Join us as Bedford resident Gigi Georges, author of Downeast:five Maine girls and the unseen story of rural America, discusses her new book.
Nestled in Maine's far northeast corner, Washington County sits an hour's drive from the heart of famed and bustling Acadia National Park. Yet it's a world away. For Willow, Vivian, Mckenna, Audrey, and Josie - five teenage girls caught between tradition and transformation in this remote region - it is home. Downeast follows their journeys of heartbreak and hope in uncertain times, creating a nuanced and unique portrait of rural America with women at its center.
From Kirkus Reviews, April 1, 2021:
Rural, impoverished Washington County, Maine, is not an easy place to grow up.Georges presents the stories of five young women on the cusp of adulthood in Maine’s furthest northeast county. She began chronicling her subjects, whose names she has changed due to privacy concerns, in their teens, conducting interviews and following them in their lives.
- Willow grew up with an “abusive, drug-addicted father, although moving in with her grandparents provided a bit of respite—until her grandmother was sent to prison for embezzling.
- Vivian, Willow’s best friend from early childhood, has a vastly different background. Her financially successful parents had deep roots in the county, but after they divorced, Vivian faced significant emotional challenges.
- A gifted softball pitcher, McKenna has been hauling lobsters with her father and brother since childhood. In her teens, she saved enough to buy her own boat. As she finished high school, she was torn between offers from two colleges and her passion: becoming one of the few females in the area running their own boats.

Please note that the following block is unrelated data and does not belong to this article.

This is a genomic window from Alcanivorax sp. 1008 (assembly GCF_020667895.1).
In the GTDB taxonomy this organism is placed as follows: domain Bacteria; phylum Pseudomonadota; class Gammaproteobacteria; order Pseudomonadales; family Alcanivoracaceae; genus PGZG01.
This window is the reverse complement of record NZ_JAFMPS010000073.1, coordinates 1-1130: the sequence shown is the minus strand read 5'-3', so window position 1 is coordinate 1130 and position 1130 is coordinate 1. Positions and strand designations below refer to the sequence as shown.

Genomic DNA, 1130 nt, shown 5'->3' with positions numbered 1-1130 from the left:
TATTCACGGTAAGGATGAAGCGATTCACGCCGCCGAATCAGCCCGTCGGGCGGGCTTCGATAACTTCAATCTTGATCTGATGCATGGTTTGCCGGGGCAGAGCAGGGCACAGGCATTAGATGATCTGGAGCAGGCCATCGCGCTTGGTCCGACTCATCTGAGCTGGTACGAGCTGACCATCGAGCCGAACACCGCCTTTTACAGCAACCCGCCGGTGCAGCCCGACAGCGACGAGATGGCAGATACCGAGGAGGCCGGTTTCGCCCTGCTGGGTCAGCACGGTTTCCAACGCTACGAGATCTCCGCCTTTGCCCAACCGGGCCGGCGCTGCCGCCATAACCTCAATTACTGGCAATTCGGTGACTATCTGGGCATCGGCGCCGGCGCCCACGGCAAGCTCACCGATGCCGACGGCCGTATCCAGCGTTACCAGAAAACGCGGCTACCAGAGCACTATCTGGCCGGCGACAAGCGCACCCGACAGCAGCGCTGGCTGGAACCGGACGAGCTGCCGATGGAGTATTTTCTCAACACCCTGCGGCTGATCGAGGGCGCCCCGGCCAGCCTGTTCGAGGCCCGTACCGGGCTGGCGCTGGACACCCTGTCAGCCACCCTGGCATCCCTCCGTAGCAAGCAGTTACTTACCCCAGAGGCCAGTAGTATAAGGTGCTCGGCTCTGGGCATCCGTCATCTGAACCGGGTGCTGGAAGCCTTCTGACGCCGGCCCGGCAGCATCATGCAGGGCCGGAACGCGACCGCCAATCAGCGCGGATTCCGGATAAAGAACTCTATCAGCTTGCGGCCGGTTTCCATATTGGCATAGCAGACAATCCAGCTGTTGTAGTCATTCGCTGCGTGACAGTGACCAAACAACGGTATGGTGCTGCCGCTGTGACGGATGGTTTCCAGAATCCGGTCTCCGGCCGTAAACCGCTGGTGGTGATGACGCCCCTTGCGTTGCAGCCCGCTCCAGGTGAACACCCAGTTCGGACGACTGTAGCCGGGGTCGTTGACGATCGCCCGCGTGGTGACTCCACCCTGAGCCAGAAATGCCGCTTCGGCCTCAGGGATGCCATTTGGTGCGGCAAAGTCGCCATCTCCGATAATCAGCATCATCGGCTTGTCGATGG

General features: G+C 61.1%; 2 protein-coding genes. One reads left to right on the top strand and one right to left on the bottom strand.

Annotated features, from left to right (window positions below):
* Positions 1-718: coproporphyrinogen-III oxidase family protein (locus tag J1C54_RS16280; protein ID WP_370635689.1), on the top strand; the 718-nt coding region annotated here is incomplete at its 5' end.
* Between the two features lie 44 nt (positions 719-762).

- Audrey is a basketball star and a dedicated member of her school’s civil rights team. Though she matriculated at prestigious Bates College, she found it to be a tough fit and transferred.
- Josie, the class valedictorian, was accepted at Yale, and she found herself questioning her parents’ conservative religious beliefs.
Each of these stories reflects the extreme challenges of life in poor, rural America, areas that are often awash with substance abuse, offer few opportunities for education, and lack decent-paying career opportunities. Georges interweaves the engaging personal tales with recent statistical information, extending the girls’ experiences to illuminate a vast government failure to serve America’s less-populated spaces. In mostly lyrical, always informative, only occasionally trite prose (“Fisherman here don’t care for idle talk”), the author shines an important light on the sobering challenges rural youth are facing.It’s almost impossible not to care about these fierce young women and cheer for their hard-won successes.
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